An extremely beautiful film!
A visual glimpse into the life of Rada Baba, a sādhu currently residing at Pashupatinath Temple, Kathmandu, Nepal.
Artist Andre Salgado wows us with a new body of work completed in the last few months for exhibitions at Le Petite Mort Gallery, and an upcoming solo show titled “The Acquaintance” at the Art Gallery of Regina. Salgado’s large-scale figurative paintings are comprised of deftly placed smears and drips of spray paint that charge each work with gritty, almost intangible hints of energy.
These painted face are extraordinary! It is an ongoing collaboration between make-up artist Valeriya Kutsan and Russian photographer Alexander Khokhlov. And yes, the last one is a pixelated Mona Lisa. The first one made me look for minutes.
At RMIT University in Melbourne, Australia, lecturer Claudia Diaz has implemented an unconventional project in order to inspire her anatomy students. After teaching human anatomy for over 20 years, Diaz decided to try something new as she found the regular routine of anatomical memorization boring and uninspired. Over the past 3 years, Diaz has explored human anatomy with her students by having them paint the bodies of 10 students, revealing tendons and bones that would be visible if the person’s skin were stripped. Featured in these photographs is chiropractic student Zac O’Brien who patiently sat for around 18 hours while fellow students painted him. The finished result is what Diaz likes to call “anatomical man,” first brought to one of her classes in 2010.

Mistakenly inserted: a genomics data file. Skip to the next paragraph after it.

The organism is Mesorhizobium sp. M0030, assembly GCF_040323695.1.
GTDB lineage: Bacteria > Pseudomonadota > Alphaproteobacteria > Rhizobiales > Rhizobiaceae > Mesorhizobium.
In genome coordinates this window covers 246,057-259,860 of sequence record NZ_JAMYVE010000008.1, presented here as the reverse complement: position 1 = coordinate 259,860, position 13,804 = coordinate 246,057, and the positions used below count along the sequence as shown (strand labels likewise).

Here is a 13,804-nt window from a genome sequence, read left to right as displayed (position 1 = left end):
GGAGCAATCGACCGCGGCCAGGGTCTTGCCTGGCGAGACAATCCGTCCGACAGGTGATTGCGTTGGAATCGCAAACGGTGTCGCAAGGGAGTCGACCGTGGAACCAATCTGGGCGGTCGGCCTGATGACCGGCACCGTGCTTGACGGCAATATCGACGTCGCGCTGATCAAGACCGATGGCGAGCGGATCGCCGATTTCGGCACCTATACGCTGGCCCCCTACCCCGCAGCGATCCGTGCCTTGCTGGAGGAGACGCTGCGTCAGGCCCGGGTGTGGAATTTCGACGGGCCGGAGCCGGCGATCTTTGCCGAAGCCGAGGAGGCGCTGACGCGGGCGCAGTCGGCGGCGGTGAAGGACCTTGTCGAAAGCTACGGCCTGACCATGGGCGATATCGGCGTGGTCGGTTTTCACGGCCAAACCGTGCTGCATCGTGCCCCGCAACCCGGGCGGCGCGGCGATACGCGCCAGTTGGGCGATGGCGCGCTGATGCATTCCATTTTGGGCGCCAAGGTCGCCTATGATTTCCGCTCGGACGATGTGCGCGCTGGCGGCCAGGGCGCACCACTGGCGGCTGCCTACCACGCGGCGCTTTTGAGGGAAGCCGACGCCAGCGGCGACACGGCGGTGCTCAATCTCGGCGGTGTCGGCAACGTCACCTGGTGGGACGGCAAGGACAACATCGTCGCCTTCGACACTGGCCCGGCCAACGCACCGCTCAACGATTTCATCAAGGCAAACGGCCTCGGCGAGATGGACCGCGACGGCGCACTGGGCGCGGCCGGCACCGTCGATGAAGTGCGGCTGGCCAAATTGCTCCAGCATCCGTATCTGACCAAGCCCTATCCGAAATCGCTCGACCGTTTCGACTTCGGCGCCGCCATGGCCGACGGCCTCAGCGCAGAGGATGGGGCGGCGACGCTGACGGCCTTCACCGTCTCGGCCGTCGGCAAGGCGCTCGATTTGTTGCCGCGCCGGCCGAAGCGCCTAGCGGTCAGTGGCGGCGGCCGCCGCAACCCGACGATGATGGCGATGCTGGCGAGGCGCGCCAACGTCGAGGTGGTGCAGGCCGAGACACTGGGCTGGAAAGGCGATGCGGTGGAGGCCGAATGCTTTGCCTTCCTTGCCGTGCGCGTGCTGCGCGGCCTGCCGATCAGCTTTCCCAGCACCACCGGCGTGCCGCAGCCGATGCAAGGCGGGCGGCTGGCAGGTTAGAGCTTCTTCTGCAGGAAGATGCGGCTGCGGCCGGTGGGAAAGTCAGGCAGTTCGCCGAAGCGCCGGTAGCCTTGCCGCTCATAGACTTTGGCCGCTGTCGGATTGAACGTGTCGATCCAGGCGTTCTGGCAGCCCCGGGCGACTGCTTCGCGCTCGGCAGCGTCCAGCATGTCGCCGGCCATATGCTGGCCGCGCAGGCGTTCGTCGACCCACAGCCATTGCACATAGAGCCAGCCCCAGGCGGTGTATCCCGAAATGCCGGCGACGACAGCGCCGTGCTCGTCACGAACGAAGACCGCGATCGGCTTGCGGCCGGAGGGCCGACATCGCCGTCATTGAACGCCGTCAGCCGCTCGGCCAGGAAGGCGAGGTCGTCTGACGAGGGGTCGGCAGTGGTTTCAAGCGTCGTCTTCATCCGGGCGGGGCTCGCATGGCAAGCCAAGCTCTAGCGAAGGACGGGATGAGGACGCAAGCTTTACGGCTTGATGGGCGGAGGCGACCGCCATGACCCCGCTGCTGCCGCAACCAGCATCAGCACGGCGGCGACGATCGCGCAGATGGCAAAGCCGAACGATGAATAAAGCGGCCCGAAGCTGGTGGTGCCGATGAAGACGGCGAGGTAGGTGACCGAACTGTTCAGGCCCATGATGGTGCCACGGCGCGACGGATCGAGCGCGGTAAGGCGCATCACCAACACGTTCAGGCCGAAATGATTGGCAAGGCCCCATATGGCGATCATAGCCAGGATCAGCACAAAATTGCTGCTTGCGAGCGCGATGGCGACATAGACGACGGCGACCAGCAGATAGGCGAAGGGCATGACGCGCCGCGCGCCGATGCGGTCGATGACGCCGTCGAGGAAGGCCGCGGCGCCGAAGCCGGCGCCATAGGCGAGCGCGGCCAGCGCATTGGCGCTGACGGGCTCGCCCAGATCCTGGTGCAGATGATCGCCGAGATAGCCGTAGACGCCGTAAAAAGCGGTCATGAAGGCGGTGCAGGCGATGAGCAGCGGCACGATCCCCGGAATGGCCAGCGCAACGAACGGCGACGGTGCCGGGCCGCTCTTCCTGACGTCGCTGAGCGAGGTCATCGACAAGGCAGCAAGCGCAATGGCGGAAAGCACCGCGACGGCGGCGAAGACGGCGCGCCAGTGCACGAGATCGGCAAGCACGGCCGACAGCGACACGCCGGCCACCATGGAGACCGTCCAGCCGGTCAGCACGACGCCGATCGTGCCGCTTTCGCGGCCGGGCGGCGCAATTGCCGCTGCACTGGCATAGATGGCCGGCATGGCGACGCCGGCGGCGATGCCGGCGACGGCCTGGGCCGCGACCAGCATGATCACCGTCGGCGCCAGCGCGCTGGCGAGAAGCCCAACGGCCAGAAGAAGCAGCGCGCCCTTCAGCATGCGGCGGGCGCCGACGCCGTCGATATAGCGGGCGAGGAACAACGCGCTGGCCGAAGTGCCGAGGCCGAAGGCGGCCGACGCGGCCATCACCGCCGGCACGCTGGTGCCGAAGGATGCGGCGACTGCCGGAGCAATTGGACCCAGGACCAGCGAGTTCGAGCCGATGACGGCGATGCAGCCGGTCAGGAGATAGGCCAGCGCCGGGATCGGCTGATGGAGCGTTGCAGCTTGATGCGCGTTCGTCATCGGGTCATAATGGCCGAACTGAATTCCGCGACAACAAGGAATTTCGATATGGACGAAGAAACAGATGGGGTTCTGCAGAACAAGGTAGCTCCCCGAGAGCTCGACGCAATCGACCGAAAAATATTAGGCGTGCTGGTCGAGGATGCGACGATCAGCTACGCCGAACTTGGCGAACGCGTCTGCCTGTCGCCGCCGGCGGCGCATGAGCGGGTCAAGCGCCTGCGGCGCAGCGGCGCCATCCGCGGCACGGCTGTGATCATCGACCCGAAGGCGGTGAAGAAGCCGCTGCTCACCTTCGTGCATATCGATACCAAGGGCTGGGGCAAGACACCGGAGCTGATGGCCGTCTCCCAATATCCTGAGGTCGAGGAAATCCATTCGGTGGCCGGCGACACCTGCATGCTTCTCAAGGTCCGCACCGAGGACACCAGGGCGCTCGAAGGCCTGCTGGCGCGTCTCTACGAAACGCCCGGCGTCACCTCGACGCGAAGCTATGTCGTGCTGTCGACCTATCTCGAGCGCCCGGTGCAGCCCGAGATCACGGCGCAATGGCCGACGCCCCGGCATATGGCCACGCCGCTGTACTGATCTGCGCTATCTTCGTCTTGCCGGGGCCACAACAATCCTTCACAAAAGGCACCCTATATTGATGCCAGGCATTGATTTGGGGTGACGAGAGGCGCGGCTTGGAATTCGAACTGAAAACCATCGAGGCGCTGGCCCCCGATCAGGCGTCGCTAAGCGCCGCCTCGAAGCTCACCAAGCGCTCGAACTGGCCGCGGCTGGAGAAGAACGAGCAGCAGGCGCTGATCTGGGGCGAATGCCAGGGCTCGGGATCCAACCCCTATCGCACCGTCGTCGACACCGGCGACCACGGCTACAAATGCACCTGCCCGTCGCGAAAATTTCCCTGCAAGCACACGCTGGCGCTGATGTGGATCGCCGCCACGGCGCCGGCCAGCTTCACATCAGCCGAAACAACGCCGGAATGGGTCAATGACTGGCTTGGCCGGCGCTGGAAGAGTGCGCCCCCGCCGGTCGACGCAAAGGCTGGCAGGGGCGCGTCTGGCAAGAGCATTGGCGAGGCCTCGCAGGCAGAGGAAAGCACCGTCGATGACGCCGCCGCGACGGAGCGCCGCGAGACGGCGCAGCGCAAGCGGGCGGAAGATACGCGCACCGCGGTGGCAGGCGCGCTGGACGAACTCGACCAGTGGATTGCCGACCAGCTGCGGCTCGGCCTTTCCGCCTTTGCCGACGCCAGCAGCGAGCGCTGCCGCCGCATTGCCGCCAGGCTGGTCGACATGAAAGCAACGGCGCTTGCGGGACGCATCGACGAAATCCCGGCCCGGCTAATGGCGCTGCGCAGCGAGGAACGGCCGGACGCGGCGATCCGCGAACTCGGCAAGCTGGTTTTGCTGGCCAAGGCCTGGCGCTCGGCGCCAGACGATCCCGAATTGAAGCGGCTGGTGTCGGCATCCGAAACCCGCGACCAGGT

”We walked him in and I still remember the looks on the kids’ faces. They were just in awe,” she said. ”I realised it shocked them, it inspired them and it motivated them.” Previously shy about taking off their clothes so classmates could study their bodies, the students began to shed their inhibitions through this painting exercise. ”I couldn’t get the kids to keep their clothes on. They were all throwing them off,” Dr Diaz said.
All the figures appearing in Korean artist KwangHo Shin‘s works are individuals and self-portraits.